Tuesday, May 17, 2016

How To Make Money Getting Into Fights

The mantra of many defendants is “I don’t have any money,” “you can’t squeeze blood from a stone” or “I’m judgment proof.”  Sometimes they are right but sometimes they are just not looking hard enough. 

Many defendants have fallen on hard times because of the actions of a third party.  Someone refuses to pay the defendant and now the defendant can’t pay you.  “Not my problem,” you say.  The defendant should sue the third-party so he can pay me my money.  But defendant doesn’t have any money to sue the third-party. 

A depressing reality in litigation?  Bad luck stacked on bad luck? Maybe not. We encourage our clients to view legal claim as assets.  And just like any other asset, a claim can be bought, sold or traded.  If a defendant cannot pay but has a lawsuit against a third party, the defendant can offer the claim in lieu of or in addition to a cash payment to the plaintiff.

 Defendant transfers claim against third-party to plaintiff as settlement of plaintiff’s claim against defendant.

After a defendant conveys the claim against the third-party to the plaintiff, plaintiff steps into the shoes of defendant for the purposes of asserting the claim against the third party.  This may be very appealing if the third party has the financial wherewithal to pay a judgment.

Before accepting a claim against a third-party to satisfy a judgment, there are some big questions to answer.  How strong a claim does defendant have?  Am I going to need defendant to cooperate in the litigation on an ongoing basis?  Does the third party have any money to pay?  Getting the answers to these questions requires detailed legal analysis and due diligence on the financial status of the target company.

“Oh that’s cool, I could build an entire business around buying and selling litigation” you say.  Probably not.  Champerty (pronounced CHampÉ™rtÄ“) – scrabble players, your welcome – is the common law doctrine that prohibits a person with no previous interest in litigation from financing it and sharing in the proceeds.  For a transaction to be champertous – scrabble players, again, your welcome – and, therefore, illegal, the party taking assignment of the claim must have no previous interest in the claim, must expend its own money to prosecute the claim and must be entitled to the proceeds of the claim.  Courts have held a plaintiff in the position described above has an interest in a claim and does not present a champerty problem.

What’s the take away?  Legal claims, whether for breach of contract, fraud, civil RICO or anything else, are assets that may have value.  They are often overlooked and may present opportunities for you to exchange claims against judgment-proof defendants for claims against “deep pocket” parties.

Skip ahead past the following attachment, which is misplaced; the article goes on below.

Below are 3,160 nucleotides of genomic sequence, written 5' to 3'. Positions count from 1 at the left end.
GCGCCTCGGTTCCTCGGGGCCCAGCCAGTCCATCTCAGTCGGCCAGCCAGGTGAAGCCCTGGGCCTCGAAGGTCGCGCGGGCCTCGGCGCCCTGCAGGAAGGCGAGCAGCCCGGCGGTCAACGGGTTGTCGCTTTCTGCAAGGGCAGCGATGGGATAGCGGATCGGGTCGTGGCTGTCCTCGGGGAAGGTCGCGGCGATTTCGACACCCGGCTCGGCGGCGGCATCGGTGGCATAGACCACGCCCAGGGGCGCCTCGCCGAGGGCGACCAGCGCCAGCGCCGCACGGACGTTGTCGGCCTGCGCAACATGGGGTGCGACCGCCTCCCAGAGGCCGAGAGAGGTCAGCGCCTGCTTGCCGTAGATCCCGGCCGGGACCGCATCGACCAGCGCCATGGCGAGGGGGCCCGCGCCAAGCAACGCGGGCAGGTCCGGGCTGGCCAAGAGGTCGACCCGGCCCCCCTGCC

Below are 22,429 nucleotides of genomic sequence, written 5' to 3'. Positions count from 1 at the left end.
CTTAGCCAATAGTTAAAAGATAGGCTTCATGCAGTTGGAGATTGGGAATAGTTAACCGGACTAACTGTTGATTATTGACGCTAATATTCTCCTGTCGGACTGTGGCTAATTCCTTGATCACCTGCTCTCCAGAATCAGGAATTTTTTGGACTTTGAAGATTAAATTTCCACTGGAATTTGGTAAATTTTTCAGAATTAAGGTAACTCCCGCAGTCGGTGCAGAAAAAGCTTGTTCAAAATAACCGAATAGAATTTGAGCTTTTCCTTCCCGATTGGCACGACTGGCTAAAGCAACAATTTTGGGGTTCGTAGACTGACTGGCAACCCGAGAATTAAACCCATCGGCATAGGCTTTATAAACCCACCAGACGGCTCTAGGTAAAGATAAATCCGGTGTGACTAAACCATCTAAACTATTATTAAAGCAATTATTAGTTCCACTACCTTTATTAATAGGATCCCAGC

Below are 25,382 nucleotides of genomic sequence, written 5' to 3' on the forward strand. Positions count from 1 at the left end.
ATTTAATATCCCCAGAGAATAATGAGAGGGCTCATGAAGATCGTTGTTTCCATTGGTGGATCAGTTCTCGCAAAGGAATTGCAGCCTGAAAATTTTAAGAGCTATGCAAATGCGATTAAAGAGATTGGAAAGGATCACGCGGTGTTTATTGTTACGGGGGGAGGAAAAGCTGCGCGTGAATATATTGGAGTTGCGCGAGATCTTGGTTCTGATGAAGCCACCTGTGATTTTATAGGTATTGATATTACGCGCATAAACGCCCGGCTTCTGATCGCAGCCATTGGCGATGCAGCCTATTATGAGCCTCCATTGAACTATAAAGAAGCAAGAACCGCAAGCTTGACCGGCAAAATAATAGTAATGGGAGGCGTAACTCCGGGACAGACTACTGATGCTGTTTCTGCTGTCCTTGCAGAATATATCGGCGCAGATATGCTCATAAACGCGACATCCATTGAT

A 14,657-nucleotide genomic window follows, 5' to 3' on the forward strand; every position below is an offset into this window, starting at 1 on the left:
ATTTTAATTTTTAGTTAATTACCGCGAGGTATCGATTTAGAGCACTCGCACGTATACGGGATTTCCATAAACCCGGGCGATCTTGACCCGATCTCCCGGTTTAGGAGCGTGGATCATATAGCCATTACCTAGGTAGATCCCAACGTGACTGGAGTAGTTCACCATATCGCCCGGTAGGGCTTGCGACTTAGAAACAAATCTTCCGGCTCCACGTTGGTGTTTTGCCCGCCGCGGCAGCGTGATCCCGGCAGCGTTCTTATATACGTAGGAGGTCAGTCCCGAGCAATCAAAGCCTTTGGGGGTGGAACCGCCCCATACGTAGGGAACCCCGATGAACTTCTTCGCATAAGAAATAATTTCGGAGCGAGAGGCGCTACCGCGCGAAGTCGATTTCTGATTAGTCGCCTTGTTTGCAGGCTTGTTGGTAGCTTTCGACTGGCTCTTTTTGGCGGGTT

Wednesday, October 21, 2015

So we are becoming a Benefit Corporation...

We have had a number of inquiries from clients and friends about becoming a benefit corporation or "B-Corp."  Can we do it?  Does it make any sense to convert?  Should we convert to benefit corporation or just try to get certified by B-Labs?

Our colleague Regina Robson is an expert in benefit corporation law and has published a number of articles on the subject.  But talk is cheap.  There is no better way to advise clients than to make ourselves the proverbial guinea pig and become a benefit corporation ourselves.

Becoming is benefit corporation is relatively simple as a legal matter but successfully integrating the sustainability and community value generating goals into an organization is a more holistic endeavor. Enter our friends at the Erivan K. Haub School of Business at Saint Joseph's University, in particular, friend of the firm and all around good guy Professor Ron Dufresne, Ph.D.  Dr. Dufresne focuses his teaching and research on applied sustainable leadership and has been generous enough to use our firm as the subject of his capstone Applied Leadership and Sustainability course.  As part of the course, a group SJU business students will evaluate the firm's practices and advise us on what we need to do to make the successful transition to B-Corporation land.

This will be the first in a series of posts mapping out the experience from beginning to end.  Our goal is to set out a soup to nuts road map for other small and mid-sized organizations to make the transition to a benefit corporation.

Do we really need a warning to "consider the environment before printing this email" in our signature lines to become a B-corp?  We will find out.

Tuesday, September 1, 2015

“You have no idea how expensive it is to look this cheap” – Pennsylvania Uniform Fraudulent Transfer Act

Everyone loves a bargain and businesses and individuals that deal in distressed assets really love cheap stuff.  But if it looks too good to be true, it might turn out to be very expensive.  If you are considering purchasing the assets of a distressed business, you need to consider the implications of the Pennsylvania Uniform Fraudulent Transfer Act.

The typical situation involves a business with significant debts.  Some creditors have initiated collection actions, others have threatened.  The owners have decided to throw in the towel and want to salvage what value they can by selling the assets at “fire sale” prices to third parties.  The purchaser completes the purchase only to be sued by creditors of the defunct company. The creditors claim that sale violated the Pennsylvania Uniform Fraudulent Transfer Act and want the purchaser to pay them the full value of the assets.